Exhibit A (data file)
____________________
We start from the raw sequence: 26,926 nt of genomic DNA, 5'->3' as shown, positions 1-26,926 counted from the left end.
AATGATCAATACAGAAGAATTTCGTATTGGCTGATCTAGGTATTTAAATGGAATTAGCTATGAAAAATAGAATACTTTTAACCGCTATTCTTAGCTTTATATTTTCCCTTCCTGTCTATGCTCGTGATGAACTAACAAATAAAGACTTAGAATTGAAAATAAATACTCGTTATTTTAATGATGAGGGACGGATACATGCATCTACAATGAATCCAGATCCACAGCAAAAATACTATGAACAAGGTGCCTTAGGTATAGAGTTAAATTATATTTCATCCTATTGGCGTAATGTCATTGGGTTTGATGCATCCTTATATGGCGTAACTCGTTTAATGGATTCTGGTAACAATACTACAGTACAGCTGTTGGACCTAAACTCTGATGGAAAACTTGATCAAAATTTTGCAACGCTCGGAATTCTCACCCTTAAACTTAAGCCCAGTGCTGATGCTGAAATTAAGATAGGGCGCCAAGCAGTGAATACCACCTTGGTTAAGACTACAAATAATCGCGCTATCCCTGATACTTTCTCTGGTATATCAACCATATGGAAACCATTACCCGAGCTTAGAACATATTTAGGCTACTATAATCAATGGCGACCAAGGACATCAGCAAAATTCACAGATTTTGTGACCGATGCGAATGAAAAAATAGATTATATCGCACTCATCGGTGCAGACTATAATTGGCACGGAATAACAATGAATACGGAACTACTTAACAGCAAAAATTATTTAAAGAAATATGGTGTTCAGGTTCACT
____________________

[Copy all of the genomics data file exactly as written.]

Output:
We start from the raw sequence: 26,926 nt of genomic DNA, 5'->3' as shown, positions 1-26,926 counted from the left end.
AATGATCAATACAGAAGAATTTCGTATTGGCTGATCTAGGTATTTAAATGGAATTAGCTATGAAAAATAGAATACTTTTAACCGCTATTCTTAGCTTTATATTTTCCCTTCCTGTCTATGCTCGTGATGAACTAACAAATAAAGACTTAGAATTGAAAATAAATACTCGTTATTTTAATGATGAGGGACGGATACATGCATCTACAATGAATCCAGATCCACAGCAAAAATACTATGAACAAGGTGCCTTAGGTATAGAGTTAAATTATATTTCATCCTATTGGCGTAATGTCATTGGGTTTGATGCATCCTTATATGGCGTAACTCGTTTAATGGATTCTGGTAACAATACTACAGTACAGCTGTTGGACCTAAACTCTGATGGAAAACTTGATCAAAATTTTGCAACGCTCGGAATTCTCACCCTTAAACTTAAGCCCAGTGCTGATGCTGAAATTAAGATAGGGCGCCAAGCAGTGAATACCACCTTGGTTAAGACTACAAATAATCGCGCTATCCCTGATACTTTCTCTGGTATATCAACCATATGGAAACCATTACCCGAGCTTAGAACATATTTAGGCTACTATAATCAATGGCGACCAAGGACATCAGCAAAATTCACAGATTTTGTGACCGATGCGAATGAAAAAATAGATTATATCGCACTCATCGGTGCAGACTATAATTGGCACGGAATAACAATGAATACGGAACTACTTAACAGCAAAAATTATTTAAAGAAATATGGTGTTCAGGTTCACT